This material is for information and support; not a substitute for professional advice.
- It is very possible to have a drinking problem that is not defined or described as “Alcoholic.”
- Many people use alcohol to deal with stress but do not realize that it exacerbates the problems in their lives.
- There are techniques and therapies available to help you to lessen your dependence on alcohol and rediscover balance in your life.
Some people believe there are only two kinds of people in the world: alcoholics and non-alcoholics. Many also believe that we are either born alcoholics or we are not. This has been a prevailing view for a long time, and though this statement may seem dramatic to some, it does have some basis in reality. Those who hold these beliefs tend to be people who have experienced or witnessed the most severe symptoms and/or the most severe consequences of drinking, such as:
- Being unable to stop drinking, beginning from the first time he or she had a drink
- Repeatedly having blackouts (i.e. can’t remember the next day what happened) after having only a few drinks
- Being arrested multiple times for driving while intoxicated
- Becoming violent on more than one occasion when drinking
We know from our own clinical experience that there are people who develop severe alcohol drinking patterns and behaviors such as the ones just described. These are true alcoholics. However, there are also a large number of people who don’t meet the accepted criteria for diagnosing alcoholism, but fall into a grey area of problem drinking. These are the almost alcoholic.
True alcoholics vs. almost alcoholics
Anyone who drinks heavily is at risk for adverse health consequences, but some people appear to face a heightened risk for developing alcohol-related health problems. The reason appears to be largely biological, though environmental factors also likely play a role in this difference. Researchers have found, for example, that people differ in how their bodies metabolize alcohol. Since our biological make up is determined at birth, there is some truth in the idea that we have certain traits that make us more (or less) vulnerable to the effects of alcohol.
Our discovery of the almost alcoholic came through our many years of working not only with people who had the kinds of drinking problems just described, but also with a much larger group of people with a variety of drinking patterns that didn’t meet the criteria for alcoholism. As noted earlier, the majority of this larger group came to us not because they were concerned (or because others had expressed concern) about their drinking but for help with some other problem. The connection between the problems they sought help for and their drinking emerged later. Let’s look at a couple of examples:
Jennifer, 41, was married with two children, an eleven-year-old son and a nine-year old daughter. Jennifer’s was a typical, two-income contemporary family. She had a middle management job in a large real estate development and management company, while her husband, Dan, worked in the information technology department of a large university. As was true for most of the couples they knew, they struggled with balancing the demands of work with those of parenting, not to mention housekeeping. They enjoyed their life in a comfortable suburban community with good schools and access to recreation; at the same time, both Jennifer and Dan sometimes expressed that they found life on a “treadmill” difficult.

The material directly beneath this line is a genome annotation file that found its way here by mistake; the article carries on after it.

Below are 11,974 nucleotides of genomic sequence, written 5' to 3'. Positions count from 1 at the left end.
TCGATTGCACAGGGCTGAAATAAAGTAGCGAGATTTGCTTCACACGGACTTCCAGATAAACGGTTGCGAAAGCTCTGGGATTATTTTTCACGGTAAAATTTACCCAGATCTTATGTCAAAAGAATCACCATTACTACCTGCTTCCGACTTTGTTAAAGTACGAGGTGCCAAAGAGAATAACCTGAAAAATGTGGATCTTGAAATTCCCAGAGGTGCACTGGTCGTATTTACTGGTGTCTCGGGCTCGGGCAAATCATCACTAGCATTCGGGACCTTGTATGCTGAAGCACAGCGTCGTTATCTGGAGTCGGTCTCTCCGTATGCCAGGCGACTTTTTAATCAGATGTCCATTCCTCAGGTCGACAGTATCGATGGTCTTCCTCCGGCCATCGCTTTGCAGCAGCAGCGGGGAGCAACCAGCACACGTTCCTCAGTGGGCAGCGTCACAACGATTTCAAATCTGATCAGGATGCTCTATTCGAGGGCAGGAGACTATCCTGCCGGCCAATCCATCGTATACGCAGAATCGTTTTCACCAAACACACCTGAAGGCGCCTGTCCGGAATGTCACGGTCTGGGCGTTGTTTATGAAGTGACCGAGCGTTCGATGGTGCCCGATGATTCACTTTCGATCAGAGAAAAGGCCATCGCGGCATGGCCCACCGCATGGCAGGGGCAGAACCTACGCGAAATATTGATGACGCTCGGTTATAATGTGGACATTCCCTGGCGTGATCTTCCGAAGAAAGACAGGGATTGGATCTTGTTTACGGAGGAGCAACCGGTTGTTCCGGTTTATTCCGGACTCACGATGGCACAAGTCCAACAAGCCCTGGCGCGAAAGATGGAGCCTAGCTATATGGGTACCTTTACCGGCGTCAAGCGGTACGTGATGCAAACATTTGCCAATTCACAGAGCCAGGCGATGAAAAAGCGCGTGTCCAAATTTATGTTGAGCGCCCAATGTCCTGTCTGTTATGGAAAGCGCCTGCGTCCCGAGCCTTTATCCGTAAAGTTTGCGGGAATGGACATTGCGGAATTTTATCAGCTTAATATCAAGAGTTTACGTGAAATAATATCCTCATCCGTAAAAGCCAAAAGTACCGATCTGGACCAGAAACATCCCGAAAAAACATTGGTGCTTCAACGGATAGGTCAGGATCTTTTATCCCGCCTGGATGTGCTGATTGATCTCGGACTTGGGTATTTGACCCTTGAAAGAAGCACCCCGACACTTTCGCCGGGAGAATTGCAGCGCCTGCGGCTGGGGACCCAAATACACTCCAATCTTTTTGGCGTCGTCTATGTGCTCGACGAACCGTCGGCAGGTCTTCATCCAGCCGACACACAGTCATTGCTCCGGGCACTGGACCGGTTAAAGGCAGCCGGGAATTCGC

Dan and Jen had met in college during their junior years and married a year after graduating. As college students, they’d enjoyed partying as much as most of their friends, but had never gone “over the top” with it. They’d each known the occasional hangover, especially as freshman, and both enjoyed meeting friends for tailgating parties at football games after graduation.
Jen did not drink at all during her pregnancies. However, after her second child was born, and after she returned to work following a six-week maternity leave, she joined Dan in his routine of sipping a glass of wine while they “decompressed” after work. That meant unloading the kids, making dinner, supervising homework, getting ready for the next day, and so on. Then, after the kids were in bed, Jen would have a second glass of wine, and sometimes a third. She told us that for a number of years this was an effective way for her to release the stress that built up over the course of the day. She also felt that the third glass of wine helped her sleep better.
When Jen sought therapy, it was not because of her drinking—which she still regarded as normal, and indeed helpful, given her high-pressure lifestyle. Jen was referred by her primary care physician, with whom she had shared her concerns about not sleeping well. Not sleeping well left her feeling “wired” the next day. That pattern then led her to feel increasingly depressed, which was reflected in a shortened temper (especially with the children), chronic feelings of fatigue, and a complaint from Dan that their sex life was “evaporating.” She’d asked her doctor about sleeping medications, or perhaps an antidepressant. The doctor said she would consider that, but first she wanted Jen to talk with a counselor.
Jen is a good example of this large group of people whom we have come to know well in our offices, people whose drinking emerges as a factor in their presenting problems. She did not make an appointment with a counselor because she was worried about her drinking.
Was Jen an alcoholic?
No. She would not have enough of the symptoms to meet the accepted criteria for any of the alcohol-related diagnoses. She was not someone for whom one drink was never enough. Nor did she drink frequently enough to maintain a certain level of alcohol in her body. She’d never experience a blackout. And so on.
Yet she was clearly experiencing symptoms—such as disturbed sleep, chronic fatigue, depression and outbursts of anger-that true alcoholics often report. The answer, for Jen, was that at some point she had crossed over the line that separates normal social drinking from almost alcoholic drinking. The good news, for her, was that this discovery became an opportunity to reassess her drinking (along with the stress that seemed to be driving it) and make some decisions.